The Nicotine-Nazis Are Coming
On March 18, Parliament's health select committee recommended a complete ban on smoking inside all indoor workplaces. In its current form, the Smoke-free Environments (Enhanced Protection) Bill will declare all bars, pubs, cafes, restaurants, casinos and RSAs smoke-free zones. Smokers, prepare for a good frisking. The nicotine-nazis are coming.
We kiwis are used to politicians telling us what to do with our lives and property but this recommendation takes governmental interference to new levels. Anyone who values freedom should be outraged.
This bill follows in the footsteps of overseas legislation, and it has become more draconian as it has evolved. Bar and restaurant owners were originally going to have to provide smoke-free areas for staff and patrons by installing ventilation systems, but at least casinos and RSAs were to be exempt. Then the committee decided that ventilation would be too expensive and provide inadequate protection for employees. A total ban is now seen as the best solution.
Committee chairwoman Steve Chadwick said the proposed ban was all about education and socialised change, not enforcement. "I think the committee has done a very good job," she said. "We heard across the board from all views ... this bill is a very good reflection of that work." If 'all views' were considered, it's obvious that the committee couldn't give a toss about the views of the hospitality industry.
Predictably, the committee's announcement was greeted with squeals of delight. Green MP Sue Kedgley called it "a wonderful day for public health." Associate Health Minister Damien O'Connor said the three out of four New Zealanders who choose not to smoke would now be able to enjoy 100 per cent smoke-free air when they went out. The Public Health Association called it "a courageous move that would save lives." ASH called it "a victory for non-smokers."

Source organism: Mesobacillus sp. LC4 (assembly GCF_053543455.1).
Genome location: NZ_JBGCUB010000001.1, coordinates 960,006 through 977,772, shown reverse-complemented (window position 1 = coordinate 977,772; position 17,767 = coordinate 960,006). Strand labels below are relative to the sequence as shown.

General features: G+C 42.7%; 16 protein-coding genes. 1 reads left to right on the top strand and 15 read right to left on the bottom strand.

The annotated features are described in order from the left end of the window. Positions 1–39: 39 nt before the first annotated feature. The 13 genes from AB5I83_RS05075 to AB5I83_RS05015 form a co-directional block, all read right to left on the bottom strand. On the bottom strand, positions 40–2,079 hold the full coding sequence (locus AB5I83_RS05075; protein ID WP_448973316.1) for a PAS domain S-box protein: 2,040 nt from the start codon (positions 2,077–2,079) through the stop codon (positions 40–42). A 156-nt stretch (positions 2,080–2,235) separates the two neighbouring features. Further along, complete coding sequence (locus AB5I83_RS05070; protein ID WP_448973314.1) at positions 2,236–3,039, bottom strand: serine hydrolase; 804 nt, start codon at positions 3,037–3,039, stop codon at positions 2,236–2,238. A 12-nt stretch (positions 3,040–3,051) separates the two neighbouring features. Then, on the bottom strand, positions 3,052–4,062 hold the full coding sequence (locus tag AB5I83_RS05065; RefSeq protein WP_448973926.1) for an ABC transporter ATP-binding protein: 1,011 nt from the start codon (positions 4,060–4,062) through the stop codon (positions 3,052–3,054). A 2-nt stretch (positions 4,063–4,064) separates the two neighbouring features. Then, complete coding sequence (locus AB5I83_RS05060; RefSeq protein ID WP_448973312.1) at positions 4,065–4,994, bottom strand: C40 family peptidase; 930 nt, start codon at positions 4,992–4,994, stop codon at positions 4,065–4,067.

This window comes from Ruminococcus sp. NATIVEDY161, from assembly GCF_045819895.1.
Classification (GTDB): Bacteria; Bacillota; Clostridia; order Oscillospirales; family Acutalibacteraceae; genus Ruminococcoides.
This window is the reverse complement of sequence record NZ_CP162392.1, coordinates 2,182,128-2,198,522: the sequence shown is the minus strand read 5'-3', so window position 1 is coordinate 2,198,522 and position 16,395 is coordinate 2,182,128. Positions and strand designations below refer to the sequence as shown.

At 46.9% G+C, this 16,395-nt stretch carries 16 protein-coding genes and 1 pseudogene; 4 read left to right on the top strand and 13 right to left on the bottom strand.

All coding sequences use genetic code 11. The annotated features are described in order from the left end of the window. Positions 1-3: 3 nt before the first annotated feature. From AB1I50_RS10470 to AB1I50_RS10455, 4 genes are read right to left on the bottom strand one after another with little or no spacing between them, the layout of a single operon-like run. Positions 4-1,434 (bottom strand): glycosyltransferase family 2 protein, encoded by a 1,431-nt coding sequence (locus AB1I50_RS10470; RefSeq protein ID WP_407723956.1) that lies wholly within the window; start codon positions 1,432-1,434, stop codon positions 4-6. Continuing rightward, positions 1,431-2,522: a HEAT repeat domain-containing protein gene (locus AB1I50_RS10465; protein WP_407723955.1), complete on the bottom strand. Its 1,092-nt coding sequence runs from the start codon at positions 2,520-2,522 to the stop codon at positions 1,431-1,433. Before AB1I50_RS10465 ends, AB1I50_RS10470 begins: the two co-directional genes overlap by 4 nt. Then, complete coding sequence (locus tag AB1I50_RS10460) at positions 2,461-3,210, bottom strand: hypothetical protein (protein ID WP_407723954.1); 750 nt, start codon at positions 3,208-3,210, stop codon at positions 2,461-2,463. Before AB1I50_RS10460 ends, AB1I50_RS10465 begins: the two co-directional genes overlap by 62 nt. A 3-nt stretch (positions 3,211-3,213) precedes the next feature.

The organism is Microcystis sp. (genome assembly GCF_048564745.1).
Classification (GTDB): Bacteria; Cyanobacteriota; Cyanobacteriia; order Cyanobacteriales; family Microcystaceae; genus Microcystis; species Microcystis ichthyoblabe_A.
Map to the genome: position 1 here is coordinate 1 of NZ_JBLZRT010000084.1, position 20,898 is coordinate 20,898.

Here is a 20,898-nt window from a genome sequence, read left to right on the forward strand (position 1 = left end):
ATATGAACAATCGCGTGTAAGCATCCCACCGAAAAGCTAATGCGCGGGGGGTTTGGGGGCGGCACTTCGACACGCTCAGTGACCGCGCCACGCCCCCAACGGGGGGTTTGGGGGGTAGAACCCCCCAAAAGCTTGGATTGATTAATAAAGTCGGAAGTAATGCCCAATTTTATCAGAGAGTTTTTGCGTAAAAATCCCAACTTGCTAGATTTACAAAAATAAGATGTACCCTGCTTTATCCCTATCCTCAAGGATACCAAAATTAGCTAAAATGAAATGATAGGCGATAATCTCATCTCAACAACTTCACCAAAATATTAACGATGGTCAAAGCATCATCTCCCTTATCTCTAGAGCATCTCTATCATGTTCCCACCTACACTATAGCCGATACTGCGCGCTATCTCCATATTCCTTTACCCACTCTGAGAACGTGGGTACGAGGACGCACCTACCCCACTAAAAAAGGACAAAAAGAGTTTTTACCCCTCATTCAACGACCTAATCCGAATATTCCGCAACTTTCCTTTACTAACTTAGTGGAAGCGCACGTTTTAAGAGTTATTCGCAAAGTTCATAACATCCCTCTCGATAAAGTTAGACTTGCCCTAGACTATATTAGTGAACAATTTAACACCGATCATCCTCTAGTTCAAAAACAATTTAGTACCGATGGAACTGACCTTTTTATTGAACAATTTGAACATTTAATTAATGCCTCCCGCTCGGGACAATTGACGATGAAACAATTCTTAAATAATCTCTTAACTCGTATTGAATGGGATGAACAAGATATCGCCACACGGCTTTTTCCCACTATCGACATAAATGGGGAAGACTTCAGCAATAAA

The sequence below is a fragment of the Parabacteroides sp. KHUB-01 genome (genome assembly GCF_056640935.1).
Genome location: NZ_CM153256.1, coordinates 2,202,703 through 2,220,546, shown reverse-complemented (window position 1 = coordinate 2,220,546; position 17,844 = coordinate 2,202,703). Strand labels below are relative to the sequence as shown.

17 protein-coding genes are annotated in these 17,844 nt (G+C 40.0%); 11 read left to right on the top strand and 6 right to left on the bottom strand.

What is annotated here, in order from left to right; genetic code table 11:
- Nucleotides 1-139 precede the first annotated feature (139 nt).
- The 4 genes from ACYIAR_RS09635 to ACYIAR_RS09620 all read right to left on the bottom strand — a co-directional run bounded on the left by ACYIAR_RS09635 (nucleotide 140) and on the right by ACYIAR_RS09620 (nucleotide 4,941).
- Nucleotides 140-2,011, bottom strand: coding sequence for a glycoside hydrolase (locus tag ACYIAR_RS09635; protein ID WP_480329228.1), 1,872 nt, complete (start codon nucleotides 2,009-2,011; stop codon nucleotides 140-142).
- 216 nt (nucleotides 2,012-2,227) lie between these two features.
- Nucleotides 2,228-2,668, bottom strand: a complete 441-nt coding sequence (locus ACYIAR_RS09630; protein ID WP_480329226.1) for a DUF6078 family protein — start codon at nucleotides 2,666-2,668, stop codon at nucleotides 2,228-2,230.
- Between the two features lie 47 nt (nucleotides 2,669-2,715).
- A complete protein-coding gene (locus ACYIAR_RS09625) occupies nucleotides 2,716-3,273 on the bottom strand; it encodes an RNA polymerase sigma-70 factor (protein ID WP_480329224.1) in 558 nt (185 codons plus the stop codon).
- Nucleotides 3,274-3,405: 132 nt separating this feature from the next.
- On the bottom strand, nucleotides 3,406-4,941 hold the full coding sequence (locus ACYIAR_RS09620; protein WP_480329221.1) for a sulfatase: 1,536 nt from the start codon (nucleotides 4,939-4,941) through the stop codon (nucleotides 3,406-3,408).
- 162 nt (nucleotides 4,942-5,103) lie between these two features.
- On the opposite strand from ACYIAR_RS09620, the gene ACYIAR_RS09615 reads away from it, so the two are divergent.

ASH also said the proposal would be "good for business." Hospitality industry owners disagreed. It seems investors also disagreed - Sky City Entertainment shares lost 5% of their value the day after the announcement, and another 5% over the next two weeks.
Considering the high stakes involved, the general public's reaction to the proposal was almost non-existent. Perhaps they were preoccupied with the Iraq invasion, but kiwis really are an apathetic bunch. One bar patron said if the government wanted non-smoking bars, "they should just partition them off." Another patron said he didn't smoke so it didn't bother him. There were a few quiet protests from bar and restaurant owners – some of them mumbled something about their rights being infringed.
Given the widespread misinterpretation of the concept of 'rights', it was inevitable that bogus rights would be attributed to workers, non-smokers and smokers by those both for and against the proposal. "Hospitality workers have a right to a safe workplace," said the Service and Food Workers Union. "The dangers of smoking, whether active or passive, are well documented and leave no doubt that non-smokers' rights must be met," said a New Zealand Herald editorial. "People have a right to smoke at the pub," said one of my workmates.